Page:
legitimacy'' as Raqqah became the declared ‘capital' of ISIS in the heart of
Both inside and outside Syria, letting down the Syrian uprising by 2015 led to
the proliferation of extremist groups against a marked erosion of frustrated
and desperate moderates, some of whom began bit by bit to leave the political
and military scene. Yet, despite this, and the active backing of Iran's
Revolutionary Guards (IRGC) and its Lebanese, Iraqi and Afghani militias, the
regime failed to gain the upper hand in the field.
Given the above stalemate, against the background of massacres, human
suffering, threats to a number of the regime's heartlands, and the West's move
to consider fighting ISIS as the priority in Syria, Russia joined the war in
October 2015 under the pretext of attacking ISIS.
Then, one month after the Russian intervention, which actually concentrated
its bombardment on the positions of the ‘FSA' and the ‘moderate' Opposition
groups, representatives of 17 countries connected with the Syrian crisis met
in the Austrian capital Vienna, including Iran, in the absence of the regime
and opposition. The meeting ended with agreeing on a ceasefire and a
‘framework for political transition', but not the future of Al-Assad.
Consequently, last December, the UN Security Council unanimously agreed a
‘road map' that begins with negotiations between the Syrian regime and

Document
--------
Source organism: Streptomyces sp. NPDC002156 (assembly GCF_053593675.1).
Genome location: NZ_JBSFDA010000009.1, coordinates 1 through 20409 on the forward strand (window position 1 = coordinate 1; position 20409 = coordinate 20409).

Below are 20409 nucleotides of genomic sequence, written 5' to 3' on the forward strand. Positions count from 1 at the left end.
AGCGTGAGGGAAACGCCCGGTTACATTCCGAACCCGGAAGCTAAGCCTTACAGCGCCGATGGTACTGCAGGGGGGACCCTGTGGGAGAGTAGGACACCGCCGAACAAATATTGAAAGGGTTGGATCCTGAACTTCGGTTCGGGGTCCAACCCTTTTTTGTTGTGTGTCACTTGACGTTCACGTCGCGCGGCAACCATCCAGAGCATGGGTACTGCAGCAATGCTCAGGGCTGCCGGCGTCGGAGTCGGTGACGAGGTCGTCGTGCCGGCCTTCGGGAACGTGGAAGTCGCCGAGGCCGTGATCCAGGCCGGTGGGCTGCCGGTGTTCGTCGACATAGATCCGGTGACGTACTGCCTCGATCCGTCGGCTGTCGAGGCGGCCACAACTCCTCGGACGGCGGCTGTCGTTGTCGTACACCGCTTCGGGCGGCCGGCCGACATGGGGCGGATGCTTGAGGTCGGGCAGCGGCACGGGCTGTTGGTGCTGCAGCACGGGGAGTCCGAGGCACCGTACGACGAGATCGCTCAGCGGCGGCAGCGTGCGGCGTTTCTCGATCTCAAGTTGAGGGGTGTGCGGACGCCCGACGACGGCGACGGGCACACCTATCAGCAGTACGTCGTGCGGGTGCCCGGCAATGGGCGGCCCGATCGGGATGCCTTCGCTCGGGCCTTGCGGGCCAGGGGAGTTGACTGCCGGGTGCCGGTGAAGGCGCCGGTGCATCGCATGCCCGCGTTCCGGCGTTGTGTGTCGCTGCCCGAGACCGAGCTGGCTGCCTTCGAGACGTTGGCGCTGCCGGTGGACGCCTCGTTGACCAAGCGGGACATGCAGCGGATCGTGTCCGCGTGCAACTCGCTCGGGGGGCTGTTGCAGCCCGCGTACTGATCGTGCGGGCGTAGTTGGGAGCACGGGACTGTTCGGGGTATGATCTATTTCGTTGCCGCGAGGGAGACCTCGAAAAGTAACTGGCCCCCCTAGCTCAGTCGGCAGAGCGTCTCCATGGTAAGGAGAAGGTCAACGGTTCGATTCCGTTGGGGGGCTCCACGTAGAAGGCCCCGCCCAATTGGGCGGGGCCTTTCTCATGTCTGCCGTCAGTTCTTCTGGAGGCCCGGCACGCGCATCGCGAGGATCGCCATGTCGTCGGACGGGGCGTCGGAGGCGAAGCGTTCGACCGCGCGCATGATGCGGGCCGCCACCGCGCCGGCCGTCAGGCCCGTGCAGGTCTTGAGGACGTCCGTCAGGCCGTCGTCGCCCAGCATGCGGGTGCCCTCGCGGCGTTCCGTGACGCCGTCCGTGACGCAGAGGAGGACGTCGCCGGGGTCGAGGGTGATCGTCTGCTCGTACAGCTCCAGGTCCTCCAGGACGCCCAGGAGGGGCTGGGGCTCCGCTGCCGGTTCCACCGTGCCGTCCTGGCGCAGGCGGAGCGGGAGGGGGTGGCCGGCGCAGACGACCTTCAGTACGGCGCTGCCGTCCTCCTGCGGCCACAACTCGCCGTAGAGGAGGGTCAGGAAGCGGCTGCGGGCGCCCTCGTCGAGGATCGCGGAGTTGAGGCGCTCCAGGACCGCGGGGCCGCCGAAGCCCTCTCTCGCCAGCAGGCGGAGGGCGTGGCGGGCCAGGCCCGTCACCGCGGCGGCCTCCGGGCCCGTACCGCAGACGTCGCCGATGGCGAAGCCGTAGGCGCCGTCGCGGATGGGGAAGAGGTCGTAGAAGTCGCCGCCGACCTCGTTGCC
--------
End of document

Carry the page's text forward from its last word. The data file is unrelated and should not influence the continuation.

opposition aimed at reaching a ceasefire, forming a ‘transitional government'
within six months and conducting elections within 18 months, again saying
nothing about Al-Assad's role. But in the light of developing agreements
between Washington and Moscow, and the changes on the ground brought about by
the Russian military campaign, some reports have recently suggested that
Washington and Tehran have agreed that Al-Assad remains in office until 2022!
What should we expect now? It is obvious that the Syrian opposition has no
option but to continue its steadfastness, regardless of how huge the
disappointment is. Steadfastness without illusions!
The Syrian opposition is aware today that its ‘adversary' is also the
‘referee', and thus must not give it new excuses to continue betraying it.
Eyad Abu Shakra is the managing editor of Asharq Al-Awsat. He has been with
the newspaper since 1978.